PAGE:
Because we use our own products, and we’re passionate about the tools we’re building for businesses, this core value really resonates right now. Financial forecasting is crucial to navigating crises. What’s going to happen when hurricane season hits? What’s going to happen during the election at the end of the year? Planning doesn’t have to mean preparing for the worst outcome. Planning simply means planning for likely outcomes, great outcomes, and worst-case outcomes—and knowing how you’re going to manage your way through any one of these scenarios.
Unless you are prepared in this way, you will never be able to think beyond the day-to-day stresses, and get back to a place where you can start taking calculated risks again.
3. What’s truly holding you back from making progress?
Another one of our core values is, “Get it done. We will overcome obstacles, find solutions, and deliver exceptional results.”
Part of managing a crisis is acknowledging all the things outside of your control. None of us can control when healthcare companies will have a vaccine for the coronavirus. None of us can control the state of our politics, or how bad the weather will be a few months from now. All we can control are our own lives, and the way we approach our responsibilities, our work, our relationships, and our daily habits.
For example, businesses that have never had remote workforces before have suddenly had to shut down their offices and move remote. That was an obstacle. The difference this time, however, was that it wasn’t optional. Either the business shut down completely, or it moved remote and continued delivering results for its clients and customers.
It’s these sort of, “Get it done,” moments that really force people to grow, and for businesses to adapt and evolve.
4. Are you being transparent and honest right now? Or are you hiding?
Another core value of ours is, “We employ radical candor. We care personally and challenge directly at the same time.”
In other words, we work hard to give feedback that is direct but also communicated in a way that shows it’s coming from a place of care and a desire to improve together.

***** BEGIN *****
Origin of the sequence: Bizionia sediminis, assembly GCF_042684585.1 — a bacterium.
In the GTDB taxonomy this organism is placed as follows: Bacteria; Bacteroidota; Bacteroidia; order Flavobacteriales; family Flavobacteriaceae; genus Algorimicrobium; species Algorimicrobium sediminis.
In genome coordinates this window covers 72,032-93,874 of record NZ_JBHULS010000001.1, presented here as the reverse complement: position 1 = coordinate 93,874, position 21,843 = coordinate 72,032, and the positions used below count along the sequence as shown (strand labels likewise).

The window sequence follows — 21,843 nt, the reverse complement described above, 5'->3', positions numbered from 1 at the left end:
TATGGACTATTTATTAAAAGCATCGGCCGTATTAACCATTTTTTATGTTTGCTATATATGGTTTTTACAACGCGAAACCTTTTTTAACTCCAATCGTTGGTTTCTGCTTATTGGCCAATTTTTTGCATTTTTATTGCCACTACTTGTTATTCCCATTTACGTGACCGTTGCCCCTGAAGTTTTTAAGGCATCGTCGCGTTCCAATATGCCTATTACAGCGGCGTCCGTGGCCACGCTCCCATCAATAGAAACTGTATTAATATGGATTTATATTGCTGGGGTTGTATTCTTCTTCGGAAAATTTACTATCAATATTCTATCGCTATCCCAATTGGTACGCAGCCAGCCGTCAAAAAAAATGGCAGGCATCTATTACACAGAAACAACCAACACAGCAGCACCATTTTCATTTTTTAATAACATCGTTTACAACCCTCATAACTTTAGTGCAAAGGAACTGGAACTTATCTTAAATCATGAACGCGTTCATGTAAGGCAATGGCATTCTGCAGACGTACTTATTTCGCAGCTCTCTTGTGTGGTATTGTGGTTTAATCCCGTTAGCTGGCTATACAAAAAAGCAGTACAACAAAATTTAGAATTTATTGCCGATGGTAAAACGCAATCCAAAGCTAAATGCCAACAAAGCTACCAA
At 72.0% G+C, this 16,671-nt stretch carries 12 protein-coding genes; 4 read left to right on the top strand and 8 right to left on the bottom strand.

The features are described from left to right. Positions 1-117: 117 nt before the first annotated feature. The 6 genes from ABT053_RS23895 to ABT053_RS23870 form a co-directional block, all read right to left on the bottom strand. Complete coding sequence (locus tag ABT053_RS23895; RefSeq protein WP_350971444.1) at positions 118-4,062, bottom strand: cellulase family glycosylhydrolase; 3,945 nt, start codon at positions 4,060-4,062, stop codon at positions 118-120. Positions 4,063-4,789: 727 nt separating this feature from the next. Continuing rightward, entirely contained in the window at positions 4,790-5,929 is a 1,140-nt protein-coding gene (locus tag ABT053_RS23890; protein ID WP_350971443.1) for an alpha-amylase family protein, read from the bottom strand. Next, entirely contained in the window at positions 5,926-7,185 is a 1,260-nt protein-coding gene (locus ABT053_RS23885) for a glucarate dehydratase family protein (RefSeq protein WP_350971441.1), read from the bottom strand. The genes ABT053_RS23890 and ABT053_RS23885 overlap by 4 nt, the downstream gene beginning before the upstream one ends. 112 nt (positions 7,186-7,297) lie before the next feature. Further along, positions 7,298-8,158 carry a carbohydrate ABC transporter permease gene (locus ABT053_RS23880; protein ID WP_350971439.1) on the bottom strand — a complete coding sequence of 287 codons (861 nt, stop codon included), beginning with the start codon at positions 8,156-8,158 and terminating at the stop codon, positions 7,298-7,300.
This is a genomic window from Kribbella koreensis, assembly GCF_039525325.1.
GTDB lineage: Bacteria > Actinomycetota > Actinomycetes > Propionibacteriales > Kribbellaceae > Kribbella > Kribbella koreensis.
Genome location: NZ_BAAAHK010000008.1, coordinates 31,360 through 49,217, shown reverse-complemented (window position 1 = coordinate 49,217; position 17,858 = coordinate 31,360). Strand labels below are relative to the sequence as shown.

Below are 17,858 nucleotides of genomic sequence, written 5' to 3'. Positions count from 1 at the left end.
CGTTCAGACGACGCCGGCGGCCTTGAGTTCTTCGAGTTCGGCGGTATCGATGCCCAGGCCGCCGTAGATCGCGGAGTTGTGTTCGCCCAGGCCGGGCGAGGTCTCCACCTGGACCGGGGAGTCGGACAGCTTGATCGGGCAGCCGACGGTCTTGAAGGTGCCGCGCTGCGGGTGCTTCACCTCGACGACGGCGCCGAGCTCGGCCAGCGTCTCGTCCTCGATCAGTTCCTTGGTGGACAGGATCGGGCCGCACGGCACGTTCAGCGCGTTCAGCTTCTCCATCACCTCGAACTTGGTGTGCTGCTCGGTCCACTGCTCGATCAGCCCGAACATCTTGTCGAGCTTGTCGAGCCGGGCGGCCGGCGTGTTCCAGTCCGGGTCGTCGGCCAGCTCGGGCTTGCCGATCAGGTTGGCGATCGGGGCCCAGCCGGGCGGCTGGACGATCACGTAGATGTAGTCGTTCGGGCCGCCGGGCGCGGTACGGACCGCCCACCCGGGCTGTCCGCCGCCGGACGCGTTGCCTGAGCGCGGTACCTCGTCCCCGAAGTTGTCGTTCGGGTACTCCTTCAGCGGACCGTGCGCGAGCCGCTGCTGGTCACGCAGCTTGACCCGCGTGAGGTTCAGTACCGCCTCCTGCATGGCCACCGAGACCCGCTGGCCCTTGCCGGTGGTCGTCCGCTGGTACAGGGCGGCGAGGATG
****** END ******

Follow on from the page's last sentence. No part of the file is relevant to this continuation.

During times like these, I firmly believe radical candor and transparency are crucial qualities of a successful organization. When there is uncertainty in the world, people want to know what’s really going on. If the company is struggling, they want to feel informed. If they aren’t doing a good job, they want to know why so they can fix it. All of us have doubts in our minds about how the future is going to play out, and we’d rather be on the same team than feel like we’re being kept in the dark.
That way, everyone can all move forward together.
5. Things might be difficult, but are you still enjoying the journey?
During difficult times, this is always easier said than done.
Most companies say, “We are proud of our fun, positive workplace,” or entice new employees by talking up how social, positive and friendly everyone is. The real question, though, is whether that culture remains intact during times of stress. Here in Texas we are seeing a huge rise in new cases of COVID-19 and it can be very easy to fall into thought patterns of pessimism, negativity, and being overly focused on problems instead of solutions.
This is why I believe it’s so important to question whether your core values hold true during good times and bad—or if they only hold true when times are good.